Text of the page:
FATF: Significant Steps Around AML Regulatory Standards

This week, the Financial Action Task Force (FATF), an intergovernmental body dedicated to providing regulatory frameworks to governments around money laundering and terrorist financing, published its most extensive guidance around transparency and beneficial ownership to date. Since the release of the updated FATF 40 recommendations in 2012, these two topics were commonly considered the biggest changes within the recommendations. Thus they carry a good deal of importance, and concern, for global governments, which are struggling with specific ways to ensure their national and local anti-money laundering regulatory frameworks would meet the 2012 FATF guidelines — especially considering the fact that corporate ownership structures for corporations have become so complex over the last decade.

These newest guidelines cover a few basic areas to help guide AML frameworks from both a prescriptive and strategic approach. First, the guidelines provide requirements for specific information that should be gathered as part of an on boarding process for corporations and on what to do should it prove to be impossible to identify the ultimate beneficial owner.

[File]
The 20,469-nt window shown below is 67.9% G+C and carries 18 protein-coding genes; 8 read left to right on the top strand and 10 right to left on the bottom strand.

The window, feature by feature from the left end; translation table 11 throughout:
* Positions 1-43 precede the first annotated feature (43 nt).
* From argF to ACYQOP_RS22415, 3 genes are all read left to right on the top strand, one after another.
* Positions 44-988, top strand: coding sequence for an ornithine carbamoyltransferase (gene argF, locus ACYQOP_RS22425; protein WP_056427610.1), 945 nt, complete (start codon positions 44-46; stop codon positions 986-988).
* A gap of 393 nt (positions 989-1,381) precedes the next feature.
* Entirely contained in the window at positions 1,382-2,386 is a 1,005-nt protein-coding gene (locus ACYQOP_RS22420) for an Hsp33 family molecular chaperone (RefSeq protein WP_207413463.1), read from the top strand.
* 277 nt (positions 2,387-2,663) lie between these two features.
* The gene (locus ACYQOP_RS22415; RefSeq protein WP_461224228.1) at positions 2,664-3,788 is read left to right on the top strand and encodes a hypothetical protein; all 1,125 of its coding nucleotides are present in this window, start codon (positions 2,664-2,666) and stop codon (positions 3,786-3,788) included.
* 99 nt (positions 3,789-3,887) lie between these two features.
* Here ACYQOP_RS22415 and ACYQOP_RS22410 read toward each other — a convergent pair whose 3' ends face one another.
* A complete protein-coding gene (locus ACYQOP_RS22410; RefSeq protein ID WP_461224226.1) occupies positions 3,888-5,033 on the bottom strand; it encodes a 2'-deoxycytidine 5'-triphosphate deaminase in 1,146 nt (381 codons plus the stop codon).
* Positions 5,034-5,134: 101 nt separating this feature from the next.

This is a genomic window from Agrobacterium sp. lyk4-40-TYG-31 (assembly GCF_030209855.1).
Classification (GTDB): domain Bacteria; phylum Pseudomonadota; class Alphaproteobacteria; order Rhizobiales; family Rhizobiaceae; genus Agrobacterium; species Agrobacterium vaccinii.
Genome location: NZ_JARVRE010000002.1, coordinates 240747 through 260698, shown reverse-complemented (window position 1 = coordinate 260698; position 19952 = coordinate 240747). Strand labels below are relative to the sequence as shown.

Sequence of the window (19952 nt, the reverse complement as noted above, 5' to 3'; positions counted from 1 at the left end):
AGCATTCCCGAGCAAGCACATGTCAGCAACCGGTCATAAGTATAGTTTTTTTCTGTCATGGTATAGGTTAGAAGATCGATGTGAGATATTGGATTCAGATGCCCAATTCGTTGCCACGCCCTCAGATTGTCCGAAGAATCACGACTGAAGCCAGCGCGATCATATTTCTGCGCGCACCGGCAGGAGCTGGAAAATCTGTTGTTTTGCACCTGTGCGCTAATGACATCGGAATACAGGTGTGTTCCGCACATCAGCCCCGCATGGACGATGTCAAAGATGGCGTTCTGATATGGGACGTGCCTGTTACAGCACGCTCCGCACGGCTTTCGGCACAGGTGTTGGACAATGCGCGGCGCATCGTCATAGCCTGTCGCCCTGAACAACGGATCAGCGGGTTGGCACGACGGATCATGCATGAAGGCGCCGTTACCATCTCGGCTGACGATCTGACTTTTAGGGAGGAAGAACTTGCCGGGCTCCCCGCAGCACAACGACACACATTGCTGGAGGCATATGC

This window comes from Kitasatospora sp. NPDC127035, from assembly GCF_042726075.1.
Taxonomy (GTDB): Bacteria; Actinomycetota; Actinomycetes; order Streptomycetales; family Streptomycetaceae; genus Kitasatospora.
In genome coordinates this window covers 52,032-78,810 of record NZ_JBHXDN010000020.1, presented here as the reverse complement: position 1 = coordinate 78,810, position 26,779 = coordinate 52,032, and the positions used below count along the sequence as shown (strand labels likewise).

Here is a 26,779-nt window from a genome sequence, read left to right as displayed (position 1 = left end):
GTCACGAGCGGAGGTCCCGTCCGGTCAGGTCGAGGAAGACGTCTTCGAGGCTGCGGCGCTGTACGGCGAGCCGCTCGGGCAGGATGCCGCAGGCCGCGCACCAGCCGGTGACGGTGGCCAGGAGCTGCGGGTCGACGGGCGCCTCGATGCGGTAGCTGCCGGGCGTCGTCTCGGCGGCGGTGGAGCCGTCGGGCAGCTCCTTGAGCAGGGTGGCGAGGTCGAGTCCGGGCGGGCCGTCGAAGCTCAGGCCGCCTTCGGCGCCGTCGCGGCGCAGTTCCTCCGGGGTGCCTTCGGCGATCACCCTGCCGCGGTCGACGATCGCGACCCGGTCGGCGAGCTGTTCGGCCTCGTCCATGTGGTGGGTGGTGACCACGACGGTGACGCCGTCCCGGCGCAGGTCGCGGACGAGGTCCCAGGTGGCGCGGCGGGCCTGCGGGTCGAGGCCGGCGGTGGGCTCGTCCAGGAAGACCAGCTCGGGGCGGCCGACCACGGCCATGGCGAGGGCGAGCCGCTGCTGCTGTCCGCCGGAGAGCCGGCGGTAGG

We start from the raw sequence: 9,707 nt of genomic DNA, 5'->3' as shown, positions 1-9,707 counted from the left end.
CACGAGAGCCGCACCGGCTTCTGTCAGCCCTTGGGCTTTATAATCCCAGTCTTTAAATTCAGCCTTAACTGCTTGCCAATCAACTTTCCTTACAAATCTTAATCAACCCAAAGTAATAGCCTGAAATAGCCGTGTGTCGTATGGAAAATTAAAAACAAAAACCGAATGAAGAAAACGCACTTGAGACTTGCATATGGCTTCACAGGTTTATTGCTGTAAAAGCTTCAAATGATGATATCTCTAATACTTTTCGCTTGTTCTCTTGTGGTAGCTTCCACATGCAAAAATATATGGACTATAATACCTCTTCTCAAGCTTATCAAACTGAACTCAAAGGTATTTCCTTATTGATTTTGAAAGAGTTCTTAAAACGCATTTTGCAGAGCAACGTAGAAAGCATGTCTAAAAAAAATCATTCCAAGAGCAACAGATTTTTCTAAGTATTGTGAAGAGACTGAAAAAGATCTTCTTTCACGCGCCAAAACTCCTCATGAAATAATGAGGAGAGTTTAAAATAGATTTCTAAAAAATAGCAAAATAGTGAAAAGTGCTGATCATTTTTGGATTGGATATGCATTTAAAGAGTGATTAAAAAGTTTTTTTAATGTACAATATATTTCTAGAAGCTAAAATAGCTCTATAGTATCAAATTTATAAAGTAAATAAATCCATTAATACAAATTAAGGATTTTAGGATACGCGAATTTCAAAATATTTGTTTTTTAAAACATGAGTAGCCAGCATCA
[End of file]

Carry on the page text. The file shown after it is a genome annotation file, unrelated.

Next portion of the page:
The guidelines also provide further recommendations on how to handle “indirect ownership” or “indirect control” issues of corporations which has been a growing problem. This is an important step change to traditional due diligence on the ownership structure as some entities, while not “owned” by an individual, the individual could have significant say in the business of the entity. FATF is effectively saying you need to ensure you know who owns the company as well as who controls the company.

From a governmental side, the framework also provides guidance for countries on methods for financial institutions within their borders to verify information on entities. This includes everything from creating their own publicly available company registries to vet entity name and owners against (like the companies house registry in the UK) to requiring entities to always maintain an up to date holding structure of their organization which can be shown to financial institutions and/or regulators when required. This framework is a significant step in the corporate transparency movement to meet record-keeping guidance surrounding ultimate beneficial ownership.

Overall, this week’s guidance is a significant step by FATF in helping governments around the world to effectively create and implement AML regulatory standards.

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